The Keynesians are really angry at the BIS.  Krugman called those at the BIS “Dead-enders in Dark Suits”.  Krugman railed: “The Bank for International Settlements is the central bankers’ central bank; accordingly, it tends to exhibit the prejudices of the tribe in especially concentrated form. In particular, it has been relentless in making the case for higher interest rates, on the grounds that … well, the logic keeps changing. For a while it was warning about inflation and commodity prices; when the inflation failed to materialize and commodity prices slumped again, it simply changed the argument to one against bubbles, plus the quite amazing argument that central bankers must not keep rates low because that would take the fiscal pressure off governments. Who, exactly, elected these people to run the world?”

Krugman attacks the BIS idea that large private and public sector debt will inhibit economic recovery in a capitalist economy.  He argues that the evidence for this has been trashed after the scandal of the Reinhart and Rogoff study apparently proving that high debt restricts growth as having been exposed as full of errors and misleading analysis.  Actually, it is not quite as cut and dried as Krugman and other Keynesians make out (see my post Revising the two RRs,  And contrary to what Krugman says, the BIS report is well aware of the RR controversy and thus cites other reports to back its case, if somewhat disingenuously.  But Krugman’s main argument is the one that he has promoted for some time: that more debt is not a problem when a capitalist economy is in a slump engendered by a ‘liquidity trap’.  And anyway, the debt has risen because austerity has cut economic growth.  What is needed is more QE, not less until the economy recovers through  increased demand from consumers and businesses.

Our own British Keynesian guru, Simon Wren-Lewis, in his blog takes a similar line on the BIS, (The intellectual bankruptcy of the austerians).  “It is both amusing and tragic to watch the advocates of fiscal austerity try and deal with the fact that the thin intellectual foundations for their approach have crumbled away, while at the same time the empirical evidence of their folly accumulates. … The BIS says reducing government debt is good for long term growth. But because there are long run benefits to reducing government debt, must it be the case that the sooner we start the better? No. Exercise is good for you, but you don’t start when you are down with the flu”.

The Keynesians are right that QE has not caused inflation in economies that are on their knees.  But the Austerians are right that QE has not enabled the major economies to recover either.  Instead all QE has done is support a stock market boom and stimulate yet another credit bubble that now looks likely to burst if the drug of QE is withdrawn.  The Keynesians answer that by saying that QE is not enough and what the economy needs alongside easy money is more fiscal spending, financed preferably by more borrowing.  The Austerians say that such borrowing is also a hostage to fortune and it will hold back recovery.  The Marxists would say that the Keynesians are wrong if they think QE and fiscal spending will restore sustained economic growth if there is not a recovery in profitability.  And the Austerians are wrong if they think cutting government spending, particularly government investment is going to help.  Relying on the free market has been a hopeless failure too.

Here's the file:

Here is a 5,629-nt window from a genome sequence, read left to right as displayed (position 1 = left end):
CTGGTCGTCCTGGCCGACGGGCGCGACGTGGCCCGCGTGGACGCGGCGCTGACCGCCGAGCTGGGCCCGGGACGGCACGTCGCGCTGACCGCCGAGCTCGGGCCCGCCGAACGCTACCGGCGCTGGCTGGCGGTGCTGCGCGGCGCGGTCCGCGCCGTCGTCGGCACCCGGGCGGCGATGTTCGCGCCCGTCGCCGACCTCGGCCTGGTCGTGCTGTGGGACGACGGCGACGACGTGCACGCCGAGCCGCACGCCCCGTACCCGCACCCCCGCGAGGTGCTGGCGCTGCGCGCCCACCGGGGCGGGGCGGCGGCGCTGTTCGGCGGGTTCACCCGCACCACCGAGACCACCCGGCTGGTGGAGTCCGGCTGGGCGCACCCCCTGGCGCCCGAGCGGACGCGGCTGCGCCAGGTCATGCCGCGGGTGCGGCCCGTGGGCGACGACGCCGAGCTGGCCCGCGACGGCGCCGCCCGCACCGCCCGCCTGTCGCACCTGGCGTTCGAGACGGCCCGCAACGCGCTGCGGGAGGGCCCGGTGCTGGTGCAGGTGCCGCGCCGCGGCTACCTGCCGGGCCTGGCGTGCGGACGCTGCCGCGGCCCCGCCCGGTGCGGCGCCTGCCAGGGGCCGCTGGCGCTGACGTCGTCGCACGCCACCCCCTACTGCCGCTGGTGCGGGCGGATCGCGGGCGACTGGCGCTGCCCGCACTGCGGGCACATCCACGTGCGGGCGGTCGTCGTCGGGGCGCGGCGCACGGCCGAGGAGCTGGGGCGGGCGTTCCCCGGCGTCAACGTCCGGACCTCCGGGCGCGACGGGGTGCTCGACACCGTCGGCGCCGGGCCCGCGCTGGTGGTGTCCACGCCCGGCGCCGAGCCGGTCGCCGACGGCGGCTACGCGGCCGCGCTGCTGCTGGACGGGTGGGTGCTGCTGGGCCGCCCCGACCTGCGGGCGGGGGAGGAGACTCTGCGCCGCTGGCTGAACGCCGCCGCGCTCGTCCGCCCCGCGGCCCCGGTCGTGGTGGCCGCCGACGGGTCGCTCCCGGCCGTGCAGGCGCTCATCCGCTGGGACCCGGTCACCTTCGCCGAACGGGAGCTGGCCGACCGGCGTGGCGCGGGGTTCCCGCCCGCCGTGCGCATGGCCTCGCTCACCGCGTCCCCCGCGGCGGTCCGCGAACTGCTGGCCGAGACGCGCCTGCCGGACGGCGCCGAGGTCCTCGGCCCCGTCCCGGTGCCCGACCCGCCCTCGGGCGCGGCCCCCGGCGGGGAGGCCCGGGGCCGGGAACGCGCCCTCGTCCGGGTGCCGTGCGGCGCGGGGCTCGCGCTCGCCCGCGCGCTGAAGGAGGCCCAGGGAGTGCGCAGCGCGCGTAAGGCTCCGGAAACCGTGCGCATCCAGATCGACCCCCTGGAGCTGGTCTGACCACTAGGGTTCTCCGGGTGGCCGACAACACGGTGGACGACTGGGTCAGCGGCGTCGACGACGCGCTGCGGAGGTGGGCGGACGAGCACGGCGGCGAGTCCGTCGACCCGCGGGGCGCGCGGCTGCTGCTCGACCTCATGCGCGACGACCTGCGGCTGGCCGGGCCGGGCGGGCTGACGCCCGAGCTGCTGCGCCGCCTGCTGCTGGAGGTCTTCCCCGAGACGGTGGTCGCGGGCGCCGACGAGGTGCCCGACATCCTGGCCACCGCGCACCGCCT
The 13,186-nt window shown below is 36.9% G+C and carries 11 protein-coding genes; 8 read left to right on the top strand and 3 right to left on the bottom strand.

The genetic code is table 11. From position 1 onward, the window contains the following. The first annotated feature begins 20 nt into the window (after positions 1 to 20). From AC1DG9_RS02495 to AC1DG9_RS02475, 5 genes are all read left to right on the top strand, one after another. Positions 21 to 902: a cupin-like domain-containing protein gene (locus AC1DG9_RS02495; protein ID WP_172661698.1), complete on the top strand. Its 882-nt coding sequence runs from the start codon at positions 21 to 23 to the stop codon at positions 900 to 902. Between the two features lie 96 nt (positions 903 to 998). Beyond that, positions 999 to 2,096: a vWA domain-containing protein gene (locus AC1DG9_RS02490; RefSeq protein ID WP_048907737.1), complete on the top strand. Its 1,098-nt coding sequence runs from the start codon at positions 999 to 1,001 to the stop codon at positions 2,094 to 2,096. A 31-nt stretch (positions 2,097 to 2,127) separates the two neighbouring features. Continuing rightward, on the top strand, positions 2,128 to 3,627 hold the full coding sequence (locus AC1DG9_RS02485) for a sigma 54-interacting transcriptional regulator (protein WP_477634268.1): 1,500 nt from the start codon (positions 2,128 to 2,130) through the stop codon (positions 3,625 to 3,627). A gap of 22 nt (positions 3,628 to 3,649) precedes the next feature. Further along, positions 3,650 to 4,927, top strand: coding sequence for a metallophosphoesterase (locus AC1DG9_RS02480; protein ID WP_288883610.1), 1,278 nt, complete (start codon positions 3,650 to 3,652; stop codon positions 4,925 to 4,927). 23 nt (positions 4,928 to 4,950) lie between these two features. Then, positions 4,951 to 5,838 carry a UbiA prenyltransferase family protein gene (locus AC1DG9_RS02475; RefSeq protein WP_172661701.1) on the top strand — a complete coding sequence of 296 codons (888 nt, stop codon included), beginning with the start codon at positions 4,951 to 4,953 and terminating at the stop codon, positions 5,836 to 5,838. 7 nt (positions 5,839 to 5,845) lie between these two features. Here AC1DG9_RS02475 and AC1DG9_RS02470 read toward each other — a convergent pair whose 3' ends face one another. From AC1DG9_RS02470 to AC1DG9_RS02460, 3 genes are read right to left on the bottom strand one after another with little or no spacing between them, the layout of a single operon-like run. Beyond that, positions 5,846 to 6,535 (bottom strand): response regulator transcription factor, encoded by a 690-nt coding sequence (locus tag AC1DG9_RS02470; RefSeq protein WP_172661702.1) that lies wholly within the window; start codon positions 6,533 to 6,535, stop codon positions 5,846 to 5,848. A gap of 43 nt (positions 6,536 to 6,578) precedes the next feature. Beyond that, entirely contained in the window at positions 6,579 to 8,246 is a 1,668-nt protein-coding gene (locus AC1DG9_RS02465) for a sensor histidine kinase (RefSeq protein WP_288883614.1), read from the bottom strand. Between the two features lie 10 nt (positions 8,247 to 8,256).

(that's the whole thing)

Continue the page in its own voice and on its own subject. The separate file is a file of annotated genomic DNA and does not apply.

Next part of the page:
(see my posts, and and

The reality is that, although the business sectors in many major capitalist economies are flush with cash, investment is not taking place, while consumers are saving or paying down debt rather than spending in the shops.   What is clear from the last month is that QE has failed.  As I have argued before, you can take horses to the water fount but you cannot make them drink (see my post,

QE is based on the idea that if you throw money at banks they will lend. But banks only lend if the risk versus return profile is in their favour. At the moment, banks don’t want to lend, because their balance sheets are a mess.  QE is based on the idea that if you make borrowing ridiculously cheap for corporates (i.e. throw money at them) they will invest. But corporates only borrow to invest if the risk versus return profile is in their favour. At the moment they don’t want to invest, because the economic outlook is very uncertain and profitable investment opportunities look few. Instead, large companies prefer to speculate in the stock market or pay out dividends while borrowing is so cheap.  Small and medium-size businesses are much more dependent on bank lending, but they are living in a financial desert.

This is the problem with the plan of Japan’s government to introduce a massive QE programme of buying government and corporate debt with the aim of driving up inflation and getting the economy going
(see my posts,

Ironically, those economists who support QE and easy money argue that it will not engender inflation as the BIS and the Austerians fear.  But if that is right, then Japan’s ‘Abenomics’ wont work!  As one economist put it: “Not one QE programme has ever generated significant inflation. Not one. In fact no central bank in history has ever succeeded in deliberately creating inflation. It’s magical thinking.  When banks aren’t lending and corporates aren’t borrowing to invest, QE does not affect the wider economy in any very helpful way: its effects if anything are contractionary, because of the hit to aggregate demand for some groups caused by the depression of interest rates on savings.”

Mainstream Keynesian, Brad de Long concluded: “that Bernanke’s monetary policy has failed to raise inflation demonstrates that Bernanke’s policies have failed.“  Yet de Long clings to the hope that this won’t be the case for Abenomics:  “I tend to say that they have failed because they were tried only half-heartedly, and confusedly. And if Abenomics succeeds, I will regard that as strongly confirmed.”

Some hope.